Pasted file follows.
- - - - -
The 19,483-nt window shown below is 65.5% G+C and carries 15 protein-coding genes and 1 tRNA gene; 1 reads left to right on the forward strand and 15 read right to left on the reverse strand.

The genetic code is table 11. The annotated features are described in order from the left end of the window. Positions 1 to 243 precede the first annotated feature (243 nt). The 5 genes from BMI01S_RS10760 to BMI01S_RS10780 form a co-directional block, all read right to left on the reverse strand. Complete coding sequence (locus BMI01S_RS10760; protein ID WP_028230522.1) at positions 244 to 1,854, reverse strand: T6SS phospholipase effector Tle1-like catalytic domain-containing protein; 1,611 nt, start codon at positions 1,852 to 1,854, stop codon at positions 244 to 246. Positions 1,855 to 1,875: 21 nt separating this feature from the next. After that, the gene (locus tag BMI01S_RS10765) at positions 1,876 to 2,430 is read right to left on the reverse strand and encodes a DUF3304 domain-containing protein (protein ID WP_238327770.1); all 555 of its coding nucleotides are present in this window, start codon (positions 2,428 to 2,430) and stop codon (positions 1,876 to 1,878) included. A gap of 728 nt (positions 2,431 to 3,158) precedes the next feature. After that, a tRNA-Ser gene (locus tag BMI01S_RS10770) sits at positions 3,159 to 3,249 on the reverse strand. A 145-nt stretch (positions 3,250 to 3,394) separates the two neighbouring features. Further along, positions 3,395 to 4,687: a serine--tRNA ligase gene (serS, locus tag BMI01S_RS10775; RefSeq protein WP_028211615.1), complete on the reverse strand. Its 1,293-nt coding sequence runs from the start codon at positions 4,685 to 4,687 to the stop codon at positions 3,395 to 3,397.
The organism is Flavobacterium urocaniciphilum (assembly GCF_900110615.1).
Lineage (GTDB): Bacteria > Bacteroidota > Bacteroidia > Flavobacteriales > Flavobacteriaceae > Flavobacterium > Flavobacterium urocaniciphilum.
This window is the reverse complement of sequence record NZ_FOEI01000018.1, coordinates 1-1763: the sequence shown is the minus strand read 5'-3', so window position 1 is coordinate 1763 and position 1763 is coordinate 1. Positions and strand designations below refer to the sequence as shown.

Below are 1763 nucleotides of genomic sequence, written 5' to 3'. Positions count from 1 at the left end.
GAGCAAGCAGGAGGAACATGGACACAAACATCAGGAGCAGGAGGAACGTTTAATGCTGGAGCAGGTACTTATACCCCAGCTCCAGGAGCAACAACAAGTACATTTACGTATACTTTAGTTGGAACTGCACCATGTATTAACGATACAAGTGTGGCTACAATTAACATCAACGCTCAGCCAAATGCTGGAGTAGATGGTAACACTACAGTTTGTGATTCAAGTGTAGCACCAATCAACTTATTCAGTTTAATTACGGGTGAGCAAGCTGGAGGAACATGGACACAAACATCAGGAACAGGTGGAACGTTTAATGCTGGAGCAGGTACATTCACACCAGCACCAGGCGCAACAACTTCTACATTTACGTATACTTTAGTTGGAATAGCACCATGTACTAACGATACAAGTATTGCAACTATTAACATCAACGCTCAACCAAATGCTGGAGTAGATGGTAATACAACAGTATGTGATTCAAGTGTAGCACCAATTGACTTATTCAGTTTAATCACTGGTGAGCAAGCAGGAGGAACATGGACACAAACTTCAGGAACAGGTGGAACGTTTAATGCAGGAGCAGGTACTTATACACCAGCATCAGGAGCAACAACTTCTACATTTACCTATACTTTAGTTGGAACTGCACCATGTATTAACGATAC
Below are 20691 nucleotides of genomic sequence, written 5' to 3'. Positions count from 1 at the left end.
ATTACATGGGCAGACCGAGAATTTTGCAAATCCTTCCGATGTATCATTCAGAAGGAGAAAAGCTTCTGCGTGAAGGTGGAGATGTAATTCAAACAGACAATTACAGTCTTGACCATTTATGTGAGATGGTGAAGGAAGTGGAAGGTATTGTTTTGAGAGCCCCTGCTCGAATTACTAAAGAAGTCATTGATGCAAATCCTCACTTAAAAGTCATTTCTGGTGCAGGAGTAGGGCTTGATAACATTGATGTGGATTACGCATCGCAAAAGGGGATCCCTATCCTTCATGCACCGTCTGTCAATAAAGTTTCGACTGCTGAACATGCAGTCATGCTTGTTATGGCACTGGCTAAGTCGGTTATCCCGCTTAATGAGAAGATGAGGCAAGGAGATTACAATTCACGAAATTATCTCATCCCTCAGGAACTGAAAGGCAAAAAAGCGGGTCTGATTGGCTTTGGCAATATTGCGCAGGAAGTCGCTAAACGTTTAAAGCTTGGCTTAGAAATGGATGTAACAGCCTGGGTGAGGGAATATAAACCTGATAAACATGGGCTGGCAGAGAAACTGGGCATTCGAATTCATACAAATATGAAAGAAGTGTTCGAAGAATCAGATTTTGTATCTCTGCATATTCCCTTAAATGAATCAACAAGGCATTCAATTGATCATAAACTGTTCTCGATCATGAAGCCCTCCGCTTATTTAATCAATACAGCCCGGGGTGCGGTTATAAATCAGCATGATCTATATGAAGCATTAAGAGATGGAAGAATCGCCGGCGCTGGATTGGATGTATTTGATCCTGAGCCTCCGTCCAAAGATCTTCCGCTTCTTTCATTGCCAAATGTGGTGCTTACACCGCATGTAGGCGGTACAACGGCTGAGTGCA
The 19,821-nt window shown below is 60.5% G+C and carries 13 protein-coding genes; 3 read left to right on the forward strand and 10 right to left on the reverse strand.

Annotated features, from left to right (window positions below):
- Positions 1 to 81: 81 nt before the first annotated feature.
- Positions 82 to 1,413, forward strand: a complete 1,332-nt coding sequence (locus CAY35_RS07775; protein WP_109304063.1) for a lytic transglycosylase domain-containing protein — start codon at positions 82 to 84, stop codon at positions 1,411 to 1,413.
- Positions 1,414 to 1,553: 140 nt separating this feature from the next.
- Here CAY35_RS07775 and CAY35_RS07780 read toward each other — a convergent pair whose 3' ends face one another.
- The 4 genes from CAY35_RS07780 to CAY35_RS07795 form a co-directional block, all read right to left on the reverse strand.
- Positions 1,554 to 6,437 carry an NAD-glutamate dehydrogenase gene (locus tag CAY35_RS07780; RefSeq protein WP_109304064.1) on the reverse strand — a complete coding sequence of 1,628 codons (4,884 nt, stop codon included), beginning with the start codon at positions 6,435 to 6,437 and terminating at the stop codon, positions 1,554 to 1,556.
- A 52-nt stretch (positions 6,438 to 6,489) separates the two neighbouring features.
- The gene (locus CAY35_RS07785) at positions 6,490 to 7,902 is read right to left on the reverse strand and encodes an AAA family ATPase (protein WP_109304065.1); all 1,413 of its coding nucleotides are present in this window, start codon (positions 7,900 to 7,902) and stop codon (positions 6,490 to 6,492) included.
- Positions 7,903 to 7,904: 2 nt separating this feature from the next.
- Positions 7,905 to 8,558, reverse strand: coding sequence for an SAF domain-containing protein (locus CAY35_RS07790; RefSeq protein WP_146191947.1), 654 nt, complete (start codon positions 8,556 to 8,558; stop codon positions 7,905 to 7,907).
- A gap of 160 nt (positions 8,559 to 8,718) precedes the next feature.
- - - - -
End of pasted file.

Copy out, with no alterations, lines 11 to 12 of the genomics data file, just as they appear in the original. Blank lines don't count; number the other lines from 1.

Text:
Annotated features, from left to right (window positions below):
- Positions 1 to 81: 81 nt before the first annotated feature.